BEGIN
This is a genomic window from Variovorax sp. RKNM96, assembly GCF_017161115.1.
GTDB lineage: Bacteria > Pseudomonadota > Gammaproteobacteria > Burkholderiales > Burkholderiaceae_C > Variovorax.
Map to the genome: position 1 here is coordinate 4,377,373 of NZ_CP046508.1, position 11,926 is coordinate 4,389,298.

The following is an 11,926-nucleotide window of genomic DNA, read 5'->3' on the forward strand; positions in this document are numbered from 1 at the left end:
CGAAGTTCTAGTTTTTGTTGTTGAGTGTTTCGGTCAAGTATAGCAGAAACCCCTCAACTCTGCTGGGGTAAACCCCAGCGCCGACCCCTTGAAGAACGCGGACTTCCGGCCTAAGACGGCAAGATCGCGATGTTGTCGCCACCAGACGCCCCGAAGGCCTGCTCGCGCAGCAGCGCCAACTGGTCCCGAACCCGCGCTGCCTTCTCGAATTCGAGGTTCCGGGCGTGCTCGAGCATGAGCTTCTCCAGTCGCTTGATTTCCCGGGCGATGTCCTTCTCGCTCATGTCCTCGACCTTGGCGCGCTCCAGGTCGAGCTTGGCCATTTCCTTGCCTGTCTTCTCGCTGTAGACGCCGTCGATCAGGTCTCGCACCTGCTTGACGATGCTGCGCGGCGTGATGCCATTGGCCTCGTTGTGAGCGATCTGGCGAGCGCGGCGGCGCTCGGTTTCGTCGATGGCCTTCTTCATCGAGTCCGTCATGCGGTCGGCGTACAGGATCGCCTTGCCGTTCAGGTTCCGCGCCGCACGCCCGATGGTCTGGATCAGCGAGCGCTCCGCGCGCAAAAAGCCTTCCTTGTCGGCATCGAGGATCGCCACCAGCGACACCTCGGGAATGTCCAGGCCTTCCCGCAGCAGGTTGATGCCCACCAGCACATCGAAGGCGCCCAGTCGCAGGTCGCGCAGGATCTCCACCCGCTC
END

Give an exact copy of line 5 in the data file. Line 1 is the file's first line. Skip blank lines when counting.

CGAAGTTCTAGTTTTTGTTGTTGAGTGTTTCGGTCAAGTATAGCAGAAACCCCTCAACTCTGCTGGGGTAAACCCCAGCGCCGACCCCTTGAAGAACGCGGACTTCCGGCCTAAGACGGCAAGATCGCGATGTTGTCGCCACCAGACGCCCCGAAGGCCTGCTCGCGCAGCAGCGCCAACTGGTCCCGAACCCGCGCTGCCTTCTCGAATTCGAGGTTCCGGGCGTGCTCGAGCATGAGCTTCTCCAGTCGCTTGATTTCCCGGGCGATGTCCTTCTCGCTCATGTCCTCGACCTTGGCGCGCTCCAGGTCGAGCTTGGCCATTTCCTTGCCTGTCTTCTCGCTGTAGACGCCGTCGATCAGGTCTCGCACCTGCTTGACGATGCTGCGCGGCGTGATGCCATTGGCCTCGTTGTGAGCGATCTGGCGAGCGCGGCGGCGCTCGGTTTCGTCGATGGCCTTCTTCATCGAGTCCGTCATGCGGTCGGCGTACAGGATCGCCTTGCCGTTCAGGTTCCGCGCCGCACGCCCGATGGTCTGGATCAGCGAGCGCTCCGCGCGCAAAAAGCCTTCCTTGTCGGCATCGAGGATCGCCACCAGCGACACCTCGGGAATGTCCAGGCCTTCCCGCAGCAGGTTGATGCCCACCAGCACATCGAAGGCGCCCAGTCGCAGGTCGCGCAGGATCTCCACCCGCTC